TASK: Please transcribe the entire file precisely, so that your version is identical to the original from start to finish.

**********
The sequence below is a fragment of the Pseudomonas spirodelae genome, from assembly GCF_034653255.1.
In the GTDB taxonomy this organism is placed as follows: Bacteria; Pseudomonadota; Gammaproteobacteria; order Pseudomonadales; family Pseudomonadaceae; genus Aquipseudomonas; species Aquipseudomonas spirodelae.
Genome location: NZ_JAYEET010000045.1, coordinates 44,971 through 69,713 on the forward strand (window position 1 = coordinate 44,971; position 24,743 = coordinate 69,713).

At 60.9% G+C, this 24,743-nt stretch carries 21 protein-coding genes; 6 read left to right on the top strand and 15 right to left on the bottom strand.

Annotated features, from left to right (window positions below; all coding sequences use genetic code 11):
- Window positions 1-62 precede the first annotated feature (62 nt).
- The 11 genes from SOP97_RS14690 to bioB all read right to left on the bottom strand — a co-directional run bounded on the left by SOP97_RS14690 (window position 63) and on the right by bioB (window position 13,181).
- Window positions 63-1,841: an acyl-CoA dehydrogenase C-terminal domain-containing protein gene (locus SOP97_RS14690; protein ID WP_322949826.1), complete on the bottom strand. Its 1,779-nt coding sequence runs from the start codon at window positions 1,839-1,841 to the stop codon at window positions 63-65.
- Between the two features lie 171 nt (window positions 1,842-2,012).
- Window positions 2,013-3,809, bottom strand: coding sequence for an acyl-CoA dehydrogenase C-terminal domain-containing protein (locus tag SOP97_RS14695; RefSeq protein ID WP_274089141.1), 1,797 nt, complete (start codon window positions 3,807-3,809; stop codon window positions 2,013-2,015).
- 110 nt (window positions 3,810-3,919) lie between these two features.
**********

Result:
The sequence below is a fragment of the Pseudomonas spirodelae genome, from assembly GCF_034653255.1.
In the GTDB taxonomy this organism is placed as follows: Bacteria; Pseudomonadota; Gammaproteobacteria; order Pseudomonadales; family Pseudomonadaceae; genus Aquipseudomonas; species Aquipseudomonas spirodelae.
Genome location: NZ_JAYEET010000045.1, coordinates 44,971 through 69,713 on the forward strand (window position 1 = coordinate 44,971; position 24,743 = coordinate 69,713).

At 60.9% G+C, this 24,743-nt stretch carries 21 protein-coding genes; 6 read left to right on the top strand and 15 right to left on the bottom strand.

Annotated features, from left to right (window positions below; all coding sequences use genetic code 11):
- Window positions 1-62 precede the first annotated feature (62 nt).
- The 11 genes from SOP97_RS14690 to bioB all read right to left on the bottom strand — a co-directional run bounded on the left by SOP97_RS14690 (window position 63) and on the right by bioB (window position 13,181).
- Window positions 63-1,841: an acyl-CoA dehydrogenase C-terminal domain-containing protein gene (locus SOP97_RS14690; protein ID WP_322949826.1), complete on the bottom strand. Its 1,779-nt coding sequence runs from the start codon at window positions 1,839-1,841 to the stop codon at window positions 63-65.
- Between the two features lie 171 nt (window positions 1,842-2,012).
- Window positions 2,013-3,809, bottom strand: coding sequence for an acyl-CoA dehydrogenase C-terminal domain-containing protein (locus tag SOP97_RS14695; RefSeq protein ID WP_274089141.1), 1,797 nt, complete (start codon window positions 3,807-3,809; stop codon window positions 2,013-2,015).
- 110 nt (window positions 3,810-3,919) lie between these two features.